This website uses cookies primarily for visitor analytics. Certain pages will ask you to fill in contact details to receive additional information. On these pages you have the option of having the site log your details for future visits. Indicating you want the site to remember your details will place a cookie on your device. To view our full cookie policy, please click here. You can also view it at any time by going to our Contact Us page.

Added chemicals inhibit dendrite formation in lithium batteries

18 June 2015

Encouraging work by US researchers indicates that lithium based batteries can be made safer by the addition of chemicals that suppress the formation of dendrites.

Deposits forming on the anode of a lithium metal battery. When lithium nitrate is added to the electrolyte, destructive lithium metal dendrites grow on the surface (image courtesy of W. Li et al, Nature Communications)

In a study that could improve the safety of next-generation batteries, researchers have discovered that by adding two chemicals to the electrolyte of a lithium metal battery, the formation of dendrites – 'fingers' of lithium that pierce the barrier between the battery’s halves, causing it to short-circuit, overheat and sometimes combust - can be avoided.

The findings, published June 17 in Nature Communications, could help remove a major barrier to developing lithium-sulphur and lithium-air batteries, promising future technologies that could store up to ten times more energy per weight than batteries now used in consumer electronics and electric cars.

“Because these batteries would be much lighter than today’s rechargeable batteries, they have a lot of potential for extended-range electric vehicles,” says Yi Cui, an associate professor at Stanford University and the US Department of Energy’s SLAC National Accelerator Laboratory. “But one of the things that’s been holding them back is their tendency to form dendrites, which are also the culprit behind overheating and occasional fires in today’s lithium-ion batteries.”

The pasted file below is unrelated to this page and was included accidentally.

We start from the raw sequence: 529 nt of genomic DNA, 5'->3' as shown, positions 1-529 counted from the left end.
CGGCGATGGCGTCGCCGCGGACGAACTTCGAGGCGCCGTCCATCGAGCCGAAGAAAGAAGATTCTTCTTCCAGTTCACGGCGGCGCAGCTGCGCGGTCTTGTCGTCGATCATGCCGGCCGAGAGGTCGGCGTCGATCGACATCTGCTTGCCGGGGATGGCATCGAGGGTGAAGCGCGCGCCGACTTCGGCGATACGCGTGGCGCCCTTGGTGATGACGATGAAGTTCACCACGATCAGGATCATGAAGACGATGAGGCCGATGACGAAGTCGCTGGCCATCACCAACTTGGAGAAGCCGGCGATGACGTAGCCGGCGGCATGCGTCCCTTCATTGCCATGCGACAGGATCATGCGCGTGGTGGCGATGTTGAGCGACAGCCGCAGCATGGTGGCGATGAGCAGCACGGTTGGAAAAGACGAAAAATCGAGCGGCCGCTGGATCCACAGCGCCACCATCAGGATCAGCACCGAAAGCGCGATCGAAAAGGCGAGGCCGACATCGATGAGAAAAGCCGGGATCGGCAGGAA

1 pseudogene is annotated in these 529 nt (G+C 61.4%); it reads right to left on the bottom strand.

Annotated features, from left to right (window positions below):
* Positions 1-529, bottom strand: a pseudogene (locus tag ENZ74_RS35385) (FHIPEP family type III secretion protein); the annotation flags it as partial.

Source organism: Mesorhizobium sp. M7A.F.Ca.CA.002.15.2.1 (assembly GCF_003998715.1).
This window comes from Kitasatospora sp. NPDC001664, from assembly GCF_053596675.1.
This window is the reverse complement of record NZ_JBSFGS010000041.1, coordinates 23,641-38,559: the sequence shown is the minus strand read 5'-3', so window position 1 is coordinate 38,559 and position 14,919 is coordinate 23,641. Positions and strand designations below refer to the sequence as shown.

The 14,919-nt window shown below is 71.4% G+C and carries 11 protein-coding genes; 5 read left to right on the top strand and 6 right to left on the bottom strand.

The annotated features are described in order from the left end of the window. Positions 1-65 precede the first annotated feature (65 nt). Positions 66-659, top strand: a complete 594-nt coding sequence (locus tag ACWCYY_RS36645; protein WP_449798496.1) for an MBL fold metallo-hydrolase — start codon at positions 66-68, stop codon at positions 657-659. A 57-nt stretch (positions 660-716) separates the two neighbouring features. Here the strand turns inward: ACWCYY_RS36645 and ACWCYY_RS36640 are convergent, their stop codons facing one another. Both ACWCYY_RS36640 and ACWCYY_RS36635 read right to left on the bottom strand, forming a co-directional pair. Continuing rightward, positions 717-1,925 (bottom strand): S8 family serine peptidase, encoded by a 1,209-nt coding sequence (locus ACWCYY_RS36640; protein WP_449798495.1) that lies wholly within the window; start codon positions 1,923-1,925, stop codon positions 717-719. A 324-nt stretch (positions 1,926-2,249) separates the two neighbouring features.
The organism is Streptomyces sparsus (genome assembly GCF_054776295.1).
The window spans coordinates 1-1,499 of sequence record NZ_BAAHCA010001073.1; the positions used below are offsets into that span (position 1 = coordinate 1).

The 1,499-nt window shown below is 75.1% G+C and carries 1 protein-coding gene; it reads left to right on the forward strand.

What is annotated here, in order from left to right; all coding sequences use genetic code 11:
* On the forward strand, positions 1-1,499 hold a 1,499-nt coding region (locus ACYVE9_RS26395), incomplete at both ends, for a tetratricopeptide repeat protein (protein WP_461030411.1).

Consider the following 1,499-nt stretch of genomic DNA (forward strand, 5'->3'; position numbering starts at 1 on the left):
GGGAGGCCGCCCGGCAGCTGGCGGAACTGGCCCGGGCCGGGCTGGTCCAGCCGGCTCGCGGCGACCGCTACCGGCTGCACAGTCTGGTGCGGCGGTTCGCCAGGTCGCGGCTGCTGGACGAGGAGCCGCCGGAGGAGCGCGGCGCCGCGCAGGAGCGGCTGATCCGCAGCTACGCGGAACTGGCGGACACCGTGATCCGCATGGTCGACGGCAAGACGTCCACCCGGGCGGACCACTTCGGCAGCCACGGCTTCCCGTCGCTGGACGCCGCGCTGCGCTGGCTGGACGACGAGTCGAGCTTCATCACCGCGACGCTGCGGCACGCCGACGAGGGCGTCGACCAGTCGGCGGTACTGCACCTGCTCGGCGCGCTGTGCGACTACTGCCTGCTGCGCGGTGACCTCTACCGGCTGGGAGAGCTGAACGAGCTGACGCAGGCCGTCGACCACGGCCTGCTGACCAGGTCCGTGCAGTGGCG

Dendrites form when a battery electrode degrades, and metal ions become deposited on the electrode’s surface. When those finger-like deposits elongate until they penetrate the barrier between the two halves of the battery, they can cause electrical short-circuits, overheating and fires.

In a previous study published last October, Cui and his colleagues reported that they had developed a 'smart' lithium-ion battery that senses when dendrites start to puncture the barrier, enabling the battery to be replaced before the situation becomes dangerous. 

The new research addresses battery technologies that have yet to reach the market, and it takes a different approach: adding chemicals to the electrolyte to prevent dendrite formation. One compound, lithium nitrate, has been under investigation for a long time as an additive to improve battery performance. The other, lithium polysulphide, has been considered a nuisance: formed when a sulphur electrode degrades, it travels to the lithium metal electrode and damages it.

Deposits forming on the anode of a lithium metal battery. When lithium polysulphide is added as well as lithium nitrate, harmless pancake-like deposits form instead of dendrites (image courtesy of W. Li et al, Nature Communications)

The research team realised their combined effect had not been studied before; together the chemicals could potentially react with lithium metal to form a stable, solid interface between the electrode and the electrolyte.

The team assembled coin cell batteries and added various concentrations of the two chemicals to the ether-based electrolyte. Following many charge/discharge cycles, the batteries were disassembled and the electrodes examined using an electron microscope and an X-ray technique that revealed their morphology and chemical composition.

It was discovered that by adding both chemicals in just the right amounts, lithium dendrite formation ceased and harmless pancake-like deposits grew instead. The lithium metal acquired a stable coating that helped protect it from further degradation and actually improved the battery’s performance.

In tests, batteries with both chemicals added operated at 99 percent efficiency after more than 300 charge-discharge cycles, compared with significantly decreased efficiency after 150 cycles for batteries treated with lithium nitrate alone.

“This is a really exciting observation,” says Fiona Li, a postdoctoral researcher in Cui’s lab and first author of the Nature Communications paper. “We had been doing experiments all along with these two chemicals in there, but this was the first time we looked at the synergistic effect. This does not completely solve all the problems associated with lithium metal batteries, but it’s an important step.”


Print this page | E-mail this page